NMR structural studies of the first catalytic half-domain of ubiquitin activating enzyme.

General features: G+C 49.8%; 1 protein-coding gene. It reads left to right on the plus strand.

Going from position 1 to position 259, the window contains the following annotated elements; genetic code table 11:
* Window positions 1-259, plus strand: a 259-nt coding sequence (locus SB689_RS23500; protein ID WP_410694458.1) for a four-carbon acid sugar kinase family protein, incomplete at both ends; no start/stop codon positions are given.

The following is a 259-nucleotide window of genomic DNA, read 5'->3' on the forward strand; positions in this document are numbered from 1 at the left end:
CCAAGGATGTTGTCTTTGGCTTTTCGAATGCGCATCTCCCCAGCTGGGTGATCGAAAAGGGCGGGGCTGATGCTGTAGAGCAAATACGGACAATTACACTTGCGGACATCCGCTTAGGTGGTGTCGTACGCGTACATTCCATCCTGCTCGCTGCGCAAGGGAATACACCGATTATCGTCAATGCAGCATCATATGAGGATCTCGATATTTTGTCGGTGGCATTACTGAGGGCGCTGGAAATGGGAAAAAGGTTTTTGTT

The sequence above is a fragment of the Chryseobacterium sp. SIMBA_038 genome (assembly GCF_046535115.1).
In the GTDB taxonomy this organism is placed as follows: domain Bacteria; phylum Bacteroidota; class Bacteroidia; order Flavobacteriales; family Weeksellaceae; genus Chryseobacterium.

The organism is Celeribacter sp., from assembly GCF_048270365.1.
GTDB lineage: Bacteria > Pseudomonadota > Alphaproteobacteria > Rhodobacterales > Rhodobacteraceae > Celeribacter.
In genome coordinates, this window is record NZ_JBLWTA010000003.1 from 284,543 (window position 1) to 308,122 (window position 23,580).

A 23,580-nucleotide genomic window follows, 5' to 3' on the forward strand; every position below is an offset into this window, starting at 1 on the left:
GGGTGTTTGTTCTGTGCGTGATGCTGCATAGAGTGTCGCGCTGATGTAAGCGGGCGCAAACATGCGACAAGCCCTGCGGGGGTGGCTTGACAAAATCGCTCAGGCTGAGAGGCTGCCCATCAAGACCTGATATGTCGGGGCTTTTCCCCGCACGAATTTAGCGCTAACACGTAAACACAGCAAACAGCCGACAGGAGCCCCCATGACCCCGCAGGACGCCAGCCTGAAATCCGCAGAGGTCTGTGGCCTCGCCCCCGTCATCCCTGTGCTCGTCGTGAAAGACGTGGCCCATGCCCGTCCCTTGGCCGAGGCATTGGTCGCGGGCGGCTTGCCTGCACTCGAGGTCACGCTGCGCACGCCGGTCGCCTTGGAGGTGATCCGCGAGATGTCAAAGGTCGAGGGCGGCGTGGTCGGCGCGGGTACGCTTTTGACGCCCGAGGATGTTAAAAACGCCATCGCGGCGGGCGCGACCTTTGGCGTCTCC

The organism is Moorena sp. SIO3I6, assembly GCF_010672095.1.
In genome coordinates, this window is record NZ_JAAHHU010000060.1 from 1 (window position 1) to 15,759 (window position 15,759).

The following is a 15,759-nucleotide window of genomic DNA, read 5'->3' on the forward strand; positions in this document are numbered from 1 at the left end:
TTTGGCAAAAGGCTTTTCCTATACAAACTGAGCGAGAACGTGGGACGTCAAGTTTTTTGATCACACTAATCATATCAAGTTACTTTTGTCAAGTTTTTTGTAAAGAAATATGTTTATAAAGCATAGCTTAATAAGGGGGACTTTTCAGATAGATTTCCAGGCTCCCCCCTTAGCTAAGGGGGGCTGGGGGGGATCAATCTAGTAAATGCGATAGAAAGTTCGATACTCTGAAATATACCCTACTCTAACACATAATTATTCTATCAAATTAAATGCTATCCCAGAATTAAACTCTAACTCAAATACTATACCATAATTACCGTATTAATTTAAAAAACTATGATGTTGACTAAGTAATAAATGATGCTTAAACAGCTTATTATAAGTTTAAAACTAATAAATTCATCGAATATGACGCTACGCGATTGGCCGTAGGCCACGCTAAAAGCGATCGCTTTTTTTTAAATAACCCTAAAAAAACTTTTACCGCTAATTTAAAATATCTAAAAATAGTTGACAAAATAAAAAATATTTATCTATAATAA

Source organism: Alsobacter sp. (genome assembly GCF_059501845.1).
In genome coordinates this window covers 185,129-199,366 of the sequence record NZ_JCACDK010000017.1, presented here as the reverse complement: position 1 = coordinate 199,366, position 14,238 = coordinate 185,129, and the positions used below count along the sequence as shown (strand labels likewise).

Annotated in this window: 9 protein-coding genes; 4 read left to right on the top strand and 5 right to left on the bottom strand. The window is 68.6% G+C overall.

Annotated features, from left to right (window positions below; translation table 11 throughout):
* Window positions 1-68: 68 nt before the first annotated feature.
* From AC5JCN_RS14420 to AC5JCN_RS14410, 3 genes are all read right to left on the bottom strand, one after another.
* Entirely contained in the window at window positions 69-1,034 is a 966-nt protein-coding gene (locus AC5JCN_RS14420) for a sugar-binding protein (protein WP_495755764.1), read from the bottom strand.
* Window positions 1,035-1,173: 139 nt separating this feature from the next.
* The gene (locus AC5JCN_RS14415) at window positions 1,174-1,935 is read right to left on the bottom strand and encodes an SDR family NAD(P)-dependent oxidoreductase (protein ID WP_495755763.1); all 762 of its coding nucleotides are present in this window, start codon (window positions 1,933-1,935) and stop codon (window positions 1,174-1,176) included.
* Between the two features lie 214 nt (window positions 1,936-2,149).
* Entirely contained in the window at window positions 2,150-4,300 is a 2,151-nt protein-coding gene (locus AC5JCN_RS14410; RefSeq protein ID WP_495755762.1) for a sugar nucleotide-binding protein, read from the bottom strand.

For well-structured, rigid proteins, the prediction of rotational tumbling time (tau(c)) using atomic coordinates is reasonably accurate, but is inaccurate for proteins with long unstructured sequences. Under physiological conditions, many proteins contain long disordered segments that play important regulatory roles in fundamental biological events including signal transduction and molecular recognition. Here we describe an ensemble approach to the boundary element method that accurately predicts tau(c) for such proteins by introducing two layers of molecular surfaces whose correlated velocities decay exponentially with distance. Reliable prediction of tau(c) will help to detect intra- and intermolecular interactions and conformational switches between more ordered and less ordered states of the disordered segments. The method has been extensively validated using 12 reference proteins with 14 to 103 disordered residues at the N- and/or C-terminus and has been successfully employed to explain a set of published results on a system that incorporates a conformational switch.